Let’s ignore his warning for a bit and discuss our next alternative.
All who are kids at heart, this way, please …. Lollipop Chart it is!
These are bar charts with skinny bars and bubble markers on top. This chart is a variation of the traditional bar chart where the bubble or circle represents the data point, and a line is drawn from the point to the horizontal axis.
Pie Chart to Lollipop Chart
Like the bar chart, it is easier to read and compare values between different data points but an alternative to it, as it reduces clutter and highlights top values.
Wait a min…..Is anyone here wondering whether we comprised the “part-of-the-whole” concept pie charts are still best known for? Hmmm…We can, however, still show it by labeling the bars with percentages. But for those who do not want to settle for the workaround and go with what it was initially meant for, let’s go with the stacked bar chart.
Stacked Bar chart
This is a type of bar chart where a bar is divided into segments, each representing a different category or value. The segments are stacked on top of each other, so each bar's width or height (depending on its orientation) represents the total value for that category or group. These are the closest linear equivalent to pie charts.
Pie Chart to Stacked Bar Chart
No potentially misleading angles to comprehend. The overall distribution of values and the contribution of each category to the total value is represented. It provides a cleaner visual as the labels can sit inside the chart itself and, depending on the data, often do not require a legend.
The next one is great at picking vast amounts of data and then depicting it in a compact, visually appealing, and easy-to-read manner.
Primarily meant for displaying the hierarchical breakdown of data, tree maps have come more recently into favor as a pie chart alternative. This data visualization strategy uses rectangles of varying sizes inside a single rectangle. Combined, the rectangles represent 100%, with each section accounting for a proportion of the total.
Pie Chart to TreeMap
Instead of staring at those tiny little slices in a pie chart, we can easily read the tree chart and make comparisons quickly. Each pie slice has an equivalent tree rectangle in this regard. By default, each category will be ordered from highest to lowest, with the most significant proportion in the top left and the smallest in the bottom right. It is particularly used when a large amount of hierarchical data needs to be visualized in a smaller space.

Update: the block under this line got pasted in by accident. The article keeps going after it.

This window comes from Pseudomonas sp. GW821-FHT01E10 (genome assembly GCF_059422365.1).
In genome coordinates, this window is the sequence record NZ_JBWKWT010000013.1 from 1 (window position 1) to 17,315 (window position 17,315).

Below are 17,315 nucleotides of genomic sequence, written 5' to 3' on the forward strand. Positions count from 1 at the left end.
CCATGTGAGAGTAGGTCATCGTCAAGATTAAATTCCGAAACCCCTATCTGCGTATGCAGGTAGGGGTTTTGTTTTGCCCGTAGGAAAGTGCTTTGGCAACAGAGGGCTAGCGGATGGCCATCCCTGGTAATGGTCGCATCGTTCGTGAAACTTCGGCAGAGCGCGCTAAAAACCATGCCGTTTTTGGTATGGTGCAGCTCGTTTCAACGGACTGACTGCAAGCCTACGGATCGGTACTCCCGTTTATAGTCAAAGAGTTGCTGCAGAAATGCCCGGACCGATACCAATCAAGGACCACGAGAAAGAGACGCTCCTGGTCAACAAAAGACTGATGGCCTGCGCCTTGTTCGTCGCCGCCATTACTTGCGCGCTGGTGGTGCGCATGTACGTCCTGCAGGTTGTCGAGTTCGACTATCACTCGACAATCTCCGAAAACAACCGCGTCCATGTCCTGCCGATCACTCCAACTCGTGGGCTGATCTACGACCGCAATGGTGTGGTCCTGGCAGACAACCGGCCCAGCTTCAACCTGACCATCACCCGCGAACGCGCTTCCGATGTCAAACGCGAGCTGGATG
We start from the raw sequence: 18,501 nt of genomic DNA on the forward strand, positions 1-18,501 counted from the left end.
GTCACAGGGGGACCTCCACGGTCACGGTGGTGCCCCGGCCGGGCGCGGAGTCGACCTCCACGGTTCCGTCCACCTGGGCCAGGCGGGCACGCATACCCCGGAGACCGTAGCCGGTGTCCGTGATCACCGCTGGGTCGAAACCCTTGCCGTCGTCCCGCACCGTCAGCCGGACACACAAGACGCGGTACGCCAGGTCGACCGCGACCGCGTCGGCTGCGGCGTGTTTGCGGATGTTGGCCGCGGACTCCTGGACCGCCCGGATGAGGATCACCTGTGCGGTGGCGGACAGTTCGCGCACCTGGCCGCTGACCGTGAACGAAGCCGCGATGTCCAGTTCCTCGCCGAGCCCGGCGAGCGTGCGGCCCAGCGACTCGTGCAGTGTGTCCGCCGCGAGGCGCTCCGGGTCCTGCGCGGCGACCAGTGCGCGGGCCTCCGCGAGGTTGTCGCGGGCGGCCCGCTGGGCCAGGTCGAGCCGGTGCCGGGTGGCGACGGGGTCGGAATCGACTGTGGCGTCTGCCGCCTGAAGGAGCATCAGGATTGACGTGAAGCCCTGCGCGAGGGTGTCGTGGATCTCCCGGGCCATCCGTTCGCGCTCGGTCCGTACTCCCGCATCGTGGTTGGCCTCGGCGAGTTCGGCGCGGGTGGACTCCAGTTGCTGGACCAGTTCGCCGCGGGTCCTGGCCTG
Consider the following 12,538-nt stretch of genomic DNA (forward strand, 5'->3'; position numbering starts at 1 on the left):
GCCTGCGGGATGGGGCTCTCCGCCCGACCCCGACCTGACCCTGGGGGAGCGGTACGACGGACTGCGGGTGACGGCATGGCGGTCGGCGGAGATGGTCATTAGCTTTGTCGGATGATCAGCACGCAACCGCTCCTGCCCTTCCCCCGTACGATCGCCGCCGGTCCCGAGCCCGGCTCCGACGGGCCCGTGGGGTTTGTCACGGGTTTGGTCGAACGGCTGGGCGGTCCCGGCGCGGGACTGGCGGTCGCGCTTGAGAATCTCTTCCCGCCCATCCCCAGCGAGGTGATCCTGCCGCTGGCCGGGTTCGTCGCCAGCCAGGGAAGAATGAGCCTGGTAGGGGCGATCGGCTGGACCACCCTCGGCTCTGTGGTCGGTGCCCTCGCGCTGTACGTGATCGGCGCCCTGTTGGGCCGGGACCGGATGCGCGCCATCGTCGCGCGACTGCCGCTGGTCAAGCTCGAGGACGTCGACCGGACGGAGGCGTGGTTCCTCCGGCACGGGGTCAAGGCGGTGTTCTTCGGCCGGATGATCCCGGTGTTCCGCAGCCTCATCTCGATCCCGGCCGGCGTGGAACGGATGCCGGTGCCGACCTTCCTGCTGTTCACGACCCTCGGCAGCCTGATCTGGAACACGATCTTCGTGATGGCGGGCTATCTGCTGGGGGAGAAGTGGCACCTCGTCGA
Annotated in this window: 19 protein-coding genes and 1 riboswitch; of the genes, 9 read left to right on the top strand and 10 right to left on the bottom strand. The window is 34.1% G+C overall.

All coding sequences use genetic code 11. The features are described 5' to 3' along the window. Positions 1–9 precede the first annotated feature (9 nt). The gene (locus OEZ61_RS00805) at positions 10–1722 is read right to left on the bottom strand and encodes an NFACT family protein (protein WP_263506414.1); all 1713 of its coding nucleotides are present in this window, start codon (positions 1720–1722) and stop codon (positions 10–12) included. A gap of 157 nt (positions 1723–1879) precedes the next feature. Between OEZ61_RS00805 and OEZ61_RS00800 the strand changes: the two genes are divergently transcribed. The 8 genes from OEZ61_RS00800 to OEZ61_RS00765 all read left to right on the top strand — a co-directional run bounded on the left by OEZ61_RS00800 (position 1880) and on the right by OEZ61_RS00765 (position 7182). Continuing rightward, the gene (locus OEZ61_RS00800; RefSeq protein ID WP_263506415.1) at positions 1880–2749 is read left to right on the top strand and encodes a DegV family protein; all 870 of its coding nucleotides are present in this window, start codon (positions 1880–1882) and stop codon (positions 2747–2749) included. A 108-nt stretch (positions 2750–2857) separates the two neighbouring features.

Anyone up for square pies?? Yes, let's explore the waffle chart.
Waffle Chart (Detailed Explanation here)
As the name implies, a waffle chart has a similar appearance to a waffle. Unlike tree maps that use rectangles of different sizes, waffle charts use evenly-sized segments. Typically, they are composed of a 10x10 grid of squares, with each square representing 1%. In total, the grid has 100 squares representing 100%. The colored squares in the chart indicate the percentage of a given value. Overall, waffle charts are easy to interpret.
Pie Chart to Waffle Chart
At a glance, the waffle chart offers the same information as a pie chart but, at the same time, permits a deeper analysis of how the data compare. Instead of relying on angles to read the data in the pie chart, here we estimate the approximate proportions (even without labels) by counting the cells where each represents 1%. Hence making it easier to interpret the data. It is more visually appealing, too, particularly when we become tired of seeing pie charts in visualizations.
Pie charts are not recommended for comparing data and should only be used sparingly. If you use pie charts, it's essential to display percentages and arrange the slices by size while keeping the number of slices to a minimum to make them more readable. Overusing pie charts can indicate a need for more consideration for effective data presentation. The article recommends using alternative charts instead of pie charts to improve visualizations, but choosing the appropriate one for the intended purpose is crucial.
Thank you for reading!